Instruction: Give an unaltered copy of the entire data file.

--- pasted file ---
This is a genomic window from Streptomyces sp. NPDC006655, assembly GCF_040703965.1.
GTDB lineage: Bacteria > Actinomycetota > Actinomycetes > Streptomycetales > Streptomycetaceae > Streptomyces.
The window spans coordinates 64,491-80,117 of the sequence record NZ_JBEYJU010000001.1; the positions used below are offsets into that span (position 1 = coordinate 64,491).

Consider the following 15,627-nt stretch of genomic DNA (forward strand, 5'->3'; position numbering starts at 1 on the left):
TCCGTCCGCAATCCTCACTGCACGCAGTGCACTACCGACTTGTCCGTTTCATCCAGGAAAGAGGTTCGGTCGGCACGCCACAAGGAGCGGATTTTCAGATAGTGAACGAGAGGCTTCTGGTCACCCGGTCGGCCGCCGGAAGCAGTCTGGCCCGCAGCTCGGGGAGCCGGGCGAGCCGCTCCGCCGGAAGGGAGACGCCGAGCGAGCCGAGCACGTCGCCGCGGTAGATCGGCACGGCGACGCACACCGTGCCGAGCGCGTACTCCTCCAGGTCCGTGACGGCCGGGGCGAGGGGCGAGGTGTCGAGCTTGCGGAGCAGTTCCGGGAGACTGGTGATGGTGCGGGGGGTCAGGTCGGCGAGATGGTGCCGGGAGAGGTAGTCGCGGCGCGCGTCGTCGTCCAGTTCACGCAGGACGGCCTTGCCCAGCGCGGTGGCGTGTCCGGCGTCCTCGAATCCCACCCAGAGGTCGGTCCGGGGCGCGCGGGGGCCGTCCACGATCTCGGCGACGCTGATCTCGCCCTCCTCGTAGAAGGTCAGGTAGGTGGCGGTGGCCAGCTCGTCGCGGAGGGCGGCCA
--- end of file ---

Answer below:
This is a genomic window from Streptomyces sp. NPDC006655, assembly GCF_040703965.1.
GTDB lineage: Bacteria > Actinomycetota > Actinomycetes > Streptomycetales > Streptomycetaceae > Streptomyces.
The window spans coordinates 64,491-80,117 of the sequence record NZ_JBEYJU010000001.1; the positions used below are offsets into that span (position 1 = coordinate 64,491).

Consider the following 15,627-nt stretch of genomic DNA (forward strand, 5'->3'; position numbering starts at 1 on the left):
TCCGTCCGCAATCCTCACTGCACGCAGTGCACTACCGACTTGTCCGTTTCATCCAGGAAAGAGGTTCGGTCGGCACGCCACAAGGAGCGGATTTTCAGATAGTGAACGAGAGGCTTCTGGTCACCCGGTCGGCCGCCGGAAGCAGTCTGGCCCGCAGCTCGGGGAGCCGGGCGAGCCGCTCCGCCGGAAGGGAGACGCCGAGCGAGCCGAGCACGTCGCCGCGGTAGATCGGCACGGCGACGCACACCGTGCCGAGCGCGTACTCCTCCAGGTCCGTGACGGCCGGGGCGAGGGGCGAGGTGTCGAGCTTGCGGAGCAGTTCCGGGAGACTGGTGATGGTGCGGGGGGTCAGGTCGGCGAGATGGTGCCGGGAGAGGTAGTCGCGGCGCGCGTCGTCGTCCAGTTCACGCAGGACGGCCTTGCCCAGCGCGGTGGCGTGTCCGGCGTCCTCGAATCCCACCCAGAGGTCGGTCCGGGGCGCGCGGGGGCCGTCCACGATCTCGGCGACGCTGATCTCGCCCTCCTCGTAGAAGGTCAGGTAGGTGGCGGTGGCCAGCTCGTCGCGGAGGGCGGCCA